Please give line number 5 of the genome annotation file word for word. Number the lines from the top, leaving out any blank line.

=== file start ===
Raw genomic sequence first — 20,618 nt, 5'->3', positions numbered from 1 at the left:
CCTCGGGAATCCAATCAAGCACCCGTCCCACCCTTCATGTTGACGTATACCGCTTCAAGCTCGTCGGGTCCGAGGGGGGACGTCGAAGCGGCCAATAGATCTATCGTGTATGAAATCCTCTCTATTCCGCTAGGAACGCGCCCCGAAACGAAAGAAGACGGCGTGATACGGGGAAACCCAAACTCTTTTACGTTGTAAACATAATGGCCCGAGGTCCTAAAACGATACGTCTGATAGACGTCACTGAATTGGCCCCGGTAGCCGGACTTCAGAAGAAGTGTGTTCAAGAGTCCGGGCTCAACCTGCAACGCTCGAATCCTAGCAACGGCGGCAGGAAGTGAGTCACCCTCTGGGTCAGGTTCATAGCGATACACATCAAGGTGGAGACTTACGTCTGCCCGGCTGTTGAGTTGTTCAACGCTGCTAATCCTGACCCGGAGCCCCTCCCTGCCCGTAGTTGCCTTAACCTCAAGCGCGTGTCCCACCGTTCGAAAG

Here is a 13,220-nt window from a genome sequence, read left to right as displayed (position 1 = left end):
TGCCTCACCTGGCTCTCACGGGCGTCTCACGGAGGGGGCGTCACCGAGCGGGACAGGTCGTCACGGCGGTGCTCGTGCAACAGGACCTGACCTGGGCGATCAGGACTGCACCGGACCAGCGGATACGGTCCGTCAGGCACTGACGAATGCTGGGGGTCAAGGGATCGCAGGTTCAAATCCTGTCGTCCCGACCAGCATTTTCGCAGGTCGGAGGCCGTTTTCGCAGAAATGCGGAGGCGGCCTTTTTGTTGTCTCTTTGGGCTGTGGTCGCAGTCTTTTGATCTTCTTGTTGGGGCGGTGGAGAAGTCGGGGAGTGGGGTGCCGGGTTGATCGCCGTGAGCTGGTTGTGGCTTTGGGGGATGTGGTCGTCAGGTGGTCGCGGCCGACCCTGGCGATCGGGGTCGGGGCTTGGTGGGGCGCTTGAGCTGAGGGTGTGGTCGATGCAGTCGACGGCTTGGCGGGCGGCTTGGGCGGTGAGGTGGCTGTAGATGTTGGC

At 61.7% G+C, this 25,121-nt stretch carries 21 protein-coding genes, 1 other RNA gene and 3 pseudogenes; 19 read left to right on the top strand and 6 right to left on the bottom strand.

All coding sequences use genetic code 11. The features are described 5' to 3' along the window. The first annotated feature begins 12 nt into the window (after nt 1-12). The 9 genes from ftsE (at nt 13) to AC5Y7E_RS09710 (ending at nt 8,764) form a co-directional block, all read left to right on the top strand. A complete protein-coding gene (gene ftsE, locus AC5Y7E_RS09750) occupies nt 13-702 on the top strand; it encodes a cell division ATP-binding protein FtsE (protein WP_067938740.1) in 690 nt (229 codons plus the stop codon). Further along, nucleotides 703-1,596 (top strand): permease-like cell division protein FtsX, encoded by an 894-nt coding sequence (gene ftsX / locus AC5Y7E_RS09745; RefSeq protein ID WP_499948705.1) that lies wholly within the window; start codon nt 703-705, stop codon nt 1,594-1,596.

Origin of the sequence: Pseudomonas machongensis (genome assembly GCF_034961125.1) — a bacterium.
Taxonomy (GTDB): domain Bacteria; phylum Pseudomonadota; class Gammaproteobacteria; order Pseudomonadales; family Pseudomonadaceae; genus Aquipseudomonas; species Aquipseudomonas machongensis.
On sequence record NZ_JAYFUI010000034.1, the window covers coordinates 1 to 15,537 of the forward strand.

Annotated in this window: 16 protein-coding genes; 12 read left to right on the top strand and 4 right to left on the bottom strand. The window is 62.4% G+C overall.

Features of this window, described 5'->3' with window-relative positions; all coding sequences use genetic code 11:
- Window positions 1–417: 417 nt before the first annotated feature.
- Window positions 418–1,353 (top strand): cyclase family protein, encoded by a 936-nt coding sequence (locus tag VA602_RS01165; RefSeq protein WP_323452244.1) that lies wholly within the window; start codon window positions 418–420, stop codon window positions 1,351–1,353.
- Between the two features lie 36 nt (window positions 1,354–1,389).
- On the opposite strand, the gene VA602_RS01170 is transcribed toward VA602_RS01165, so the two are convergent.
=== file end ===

At 61.7% G+C, this 25,121-nt stretch carries 21 protein-coding genes, 1 other RNA gene and 3 pseudogenes; 19 read left to right on the top strand and 6 right to left on the bottom strand.